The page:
I spent last week in Ethiopia meeting with project partners involved with two Dutch MFSII consortia, the Dutch WASH Alliance and Connect4Change. Akvo is a partner in both groups and I want to share my observations about the current communication situation, and what we did to help improve things.
Videoing team members and then playing back these interviews on the big screen had a real impact. Here we play back a video of Zemede Abede, a WASH Alliance Ethiopia member being interviewed the same morning. (see the Tweet)
What was immediately apparent is that the new alliance structures back in the Netherlands are not well understood amongst local field partners. Some of the local organisations aren’t sure who to communicate with and how – and the communication process takes too long. At a practical level it meant that several of the projects we visited had barely started. Crucial local planning – such as workshops to agree indicators, baseline surveys pegged to these indicators and training workshops – has in some cases been delayed. As each step is delayed, everything falls back.
MFSII has led to the formation of new consortia at the support partner level – and for field teams locally there’s little awareness of who is leading what and how they should interact. This is the downside of such reform, of course, and something it’s my job to help fix.
We saw places where the urgent need to get things fixed was apparent. This non-functioning water trench, intended for cattle, is located at one such spot – an AMREF borehole rehabilitation project in Awash in Ethiopia’s Afar region. See Kathelyne’s full Flickr photoset here.
Good communication between everyone can solve this. Some of the trouble is connected to email, and a culture where a week’s delay in replying back and forth in each direction slows everything down. Of course internet speeds in Ethiopia are still pretty poor and we’re not going to change the style and methods of communication overnight.
Anyway it’s my job to be part of the solution to this problem. Akvo is designed to make it easy to get the programmes online, so the partners in the North and South, together, can show what is planned, show where each project is on a map and add updates via PC or mobile phone, including photo and video updates. I’m hoping it can make a difference.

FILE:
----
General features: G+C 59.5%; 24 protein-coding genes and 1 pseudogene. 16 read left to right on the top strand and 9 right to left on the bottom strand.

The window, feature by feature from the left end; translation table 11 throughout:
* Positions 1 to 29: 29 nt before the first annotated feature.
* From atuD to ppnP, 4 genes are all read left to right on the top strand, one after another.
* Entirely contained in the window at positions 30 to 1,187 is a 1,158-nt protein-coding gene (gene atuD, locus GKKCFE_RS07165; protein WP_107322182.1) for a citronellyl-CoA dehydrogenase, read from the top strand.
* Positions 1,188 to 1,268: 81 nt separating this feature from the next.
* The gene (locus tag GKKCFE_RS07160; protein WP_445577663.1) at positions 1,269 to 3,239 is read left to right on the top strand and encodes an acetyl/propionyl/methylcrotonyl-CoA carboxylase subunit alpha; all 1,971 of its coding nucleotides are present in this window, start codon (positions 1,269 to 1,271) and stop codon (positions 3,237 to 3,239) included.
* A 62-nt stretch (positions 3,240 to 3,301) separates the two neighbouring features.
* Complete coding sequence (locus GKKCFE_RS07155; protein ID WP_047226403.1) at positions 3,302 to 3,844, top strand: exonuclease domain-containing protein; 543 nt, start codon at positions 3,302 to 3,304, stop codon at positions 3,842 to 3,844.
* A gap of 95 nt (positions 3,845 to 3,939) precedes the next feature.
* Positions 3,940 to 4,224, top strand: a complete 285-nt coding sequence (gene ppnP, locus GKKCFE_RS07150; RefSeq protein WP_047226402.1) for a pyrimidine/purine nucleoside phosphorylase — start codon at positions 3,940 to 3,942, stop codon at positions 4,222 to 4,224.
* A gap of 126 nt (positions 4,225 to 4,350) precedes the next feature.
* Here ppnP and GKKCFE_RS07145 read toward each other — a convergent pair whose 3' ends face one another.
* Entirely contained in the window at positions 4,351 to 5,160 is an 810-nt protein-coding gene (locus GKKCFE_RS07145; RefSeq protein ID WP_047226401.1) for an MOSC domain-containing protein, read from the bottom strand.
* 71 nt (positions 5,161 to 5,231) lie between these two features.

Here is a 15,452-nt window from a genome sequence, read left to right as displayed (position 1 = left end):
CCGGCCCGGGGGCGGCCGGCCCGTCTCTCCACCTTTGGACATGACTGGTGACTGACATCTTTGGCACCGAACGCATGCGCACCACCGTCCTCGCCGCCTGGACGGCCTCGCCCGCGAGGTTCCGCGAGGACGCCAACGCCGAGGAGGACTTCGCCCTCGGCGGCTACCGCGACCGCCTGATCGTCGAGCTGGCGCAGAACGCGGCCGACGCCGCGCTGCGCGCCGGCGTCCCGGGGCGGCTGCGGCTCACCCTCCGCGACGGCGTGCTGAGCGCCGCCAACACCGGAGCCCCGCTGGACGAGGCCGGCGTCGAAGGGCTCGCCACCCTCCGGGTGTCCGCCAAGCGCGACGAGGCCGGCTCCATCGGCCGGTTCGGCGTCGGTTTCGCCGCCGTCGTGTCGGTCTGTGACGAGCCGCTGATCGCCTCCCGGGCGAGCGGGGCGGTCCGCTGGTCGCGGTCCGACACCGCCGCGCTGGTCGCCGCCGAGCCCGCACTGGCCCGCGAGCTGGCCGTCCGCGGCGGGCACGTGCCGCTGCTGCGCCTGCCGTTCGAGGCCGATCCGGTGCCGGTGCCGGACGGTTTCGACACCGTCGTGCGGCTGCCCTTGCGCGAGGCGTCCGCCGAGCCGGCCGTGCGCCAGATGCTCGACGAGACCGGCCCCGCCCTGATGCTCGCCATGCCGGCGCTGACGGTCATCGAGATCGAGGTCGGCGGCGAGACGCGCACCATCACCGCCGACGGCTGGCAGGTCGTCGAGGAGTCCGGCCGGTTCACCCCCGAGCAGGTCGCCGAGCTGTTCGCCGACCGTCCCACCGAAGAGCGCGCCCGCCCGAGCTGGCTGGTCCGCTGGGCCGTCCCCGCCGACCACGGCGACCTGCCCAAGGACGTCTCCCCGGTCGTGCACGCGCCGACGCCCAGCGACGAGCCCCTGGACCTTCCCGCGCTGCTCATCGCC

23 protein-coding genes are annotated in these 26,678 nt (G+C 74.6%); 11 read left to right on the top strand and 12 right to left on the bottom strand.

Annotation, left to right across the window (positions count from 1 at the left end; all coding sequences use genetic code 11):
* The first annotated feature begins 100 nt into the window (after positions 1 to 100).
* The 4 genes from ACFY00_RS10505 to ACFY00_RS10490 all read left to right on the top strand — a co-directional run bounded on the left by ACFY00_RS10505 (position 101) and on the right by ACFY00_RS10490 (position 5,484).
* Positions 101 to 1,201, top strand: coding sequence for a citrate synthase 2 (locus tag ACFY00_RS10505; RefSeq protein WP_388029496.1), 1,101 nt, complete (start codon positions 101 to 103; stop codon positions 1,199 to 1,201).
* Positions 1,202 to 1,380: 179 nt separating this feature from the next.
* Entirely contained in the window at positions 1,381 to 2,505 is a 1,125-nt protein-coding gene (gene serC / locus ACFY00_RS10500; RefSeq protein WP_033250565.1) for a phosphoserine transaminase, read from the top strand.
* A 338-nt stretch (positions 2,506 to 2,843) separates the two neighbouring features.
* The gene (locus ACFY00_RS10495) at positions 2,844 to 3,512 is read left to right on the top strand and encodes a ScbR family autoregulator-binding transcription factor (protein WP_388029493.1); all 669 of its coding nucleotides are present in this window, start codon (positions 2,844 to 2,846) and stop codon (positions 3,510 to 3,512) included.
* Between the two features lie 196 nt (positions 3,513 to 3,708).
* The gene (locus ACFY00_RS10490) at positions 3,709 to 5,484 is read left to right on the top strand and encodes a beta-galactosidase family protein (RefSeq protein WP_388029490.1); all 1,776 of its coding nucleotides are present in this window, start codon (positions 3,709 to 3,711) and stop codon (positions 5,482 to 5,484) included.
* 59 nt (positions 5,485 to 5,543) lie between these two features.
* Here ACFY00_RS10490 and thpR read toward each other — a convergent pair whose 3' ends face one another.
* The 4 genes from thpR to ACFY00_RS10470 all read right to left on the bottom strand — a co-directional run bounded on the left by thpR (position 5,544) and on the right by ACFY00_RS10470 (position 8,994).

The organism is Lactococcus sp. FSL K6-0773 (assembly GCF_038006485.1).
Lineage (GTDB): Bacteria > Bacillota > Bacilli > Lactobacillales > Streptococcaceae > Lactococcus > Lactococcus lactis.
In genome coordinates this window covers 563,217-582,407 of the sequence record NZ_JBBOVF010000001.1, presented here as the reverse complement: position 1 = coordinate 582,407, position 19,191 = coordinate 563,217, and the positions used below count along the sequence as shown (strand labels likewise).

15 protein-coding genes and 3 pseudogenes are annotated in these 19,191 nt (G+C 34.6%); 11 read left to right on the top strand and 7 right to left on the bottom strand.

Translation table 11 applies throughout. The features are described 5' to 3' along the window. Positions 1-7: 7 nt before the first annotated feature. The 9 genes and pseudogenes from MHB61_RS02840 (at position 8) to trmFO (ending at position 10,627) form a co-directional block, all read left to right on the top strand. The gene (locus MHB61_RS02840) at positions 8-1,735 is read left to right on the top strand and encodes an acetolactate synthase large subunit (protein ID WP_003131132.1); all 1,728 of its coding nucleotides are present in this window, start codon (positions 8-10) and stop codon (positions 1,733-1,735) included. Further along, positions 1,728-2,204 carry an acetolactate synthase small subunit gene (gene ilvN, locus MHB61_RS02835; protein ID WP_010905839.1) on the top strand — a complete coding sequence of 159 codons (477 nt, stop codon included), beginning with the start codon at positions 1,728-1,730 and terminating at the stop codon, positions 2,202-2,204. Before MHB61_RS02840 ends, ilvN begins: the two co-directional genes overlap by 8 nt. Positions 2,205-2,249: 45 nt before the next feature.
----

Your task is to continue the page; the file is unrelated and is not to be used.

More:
Here’s what we did during the visit to bring this into focus:
1. We established direct contact and briefed local partners on what Akvo is designed to do. I hope this will kick-start the process of taking activity online (the proof will be in the follow-on behaviour, of course).
2. We brought several programmes online. You can see them here and here. I entered this data as a draft into Akvo.org in the Netherlands and then tweaked it online with the people involved in Ethiopia, where we switched them to “live” so the partners can start doing Akvo RSR updates. They’re a first cut and the descriptions will evolve and be refined, but we had to start somewhere.
3. We filmed numerous short (3 minute) videos, profiling individuals involved. Here’s an example, with Adam Abate. People loved being filmed – the attention! We showed people the result immediately (I’ve got good at doing rapid edits at WaterCube.tv). People seeing themselves on video made a difference – they became more aware that people would be watching from outside and it was exciting for them to see… it’s not something they’d experienced before. I think videos make projects feel more real, and build trust with the people involved. It’s much closer to being there and makes it easier for everyone to begin to understand who is who. One other interesting thing – although people could see the video clip play from my laptop hard drive, they wanted to see me play it on YouTube (even if it took forever to download…). The “I’m on the internet!” factor was definitely at play here.
4. We got local partners registered as Akvo RSR users and showed them how to add updates. Here’s an example update from Etefa Woyessa at DEC. Where relevant we added the videos as Akvo RSR project updates.
Of course, the issue is how to deal with such problems at scale. Do we need to visit every programme team in order to get projects online? That would be expensive and add further delays. The challenge for every partner in such consortia is how to kickstart a more dynamic process of communication, structured around project pages online. Also, this isn’t just about communication from the South. I think we should do video interviews with people in the steering groups back in the Netherlands, so field partners can begin to understand who is who and how they connect.
All of us need to commit to improving communication flow in this kind of network. Because if we do this well we can provide well-focused development aid that leads to real results. Business as usual – or business as before – won’t do. We must do better.
Luuk Diphoorn is project officer at Akvo, based in Amsterdam and Nairobi.
There’s more background on who we met and what was covered in this blog here.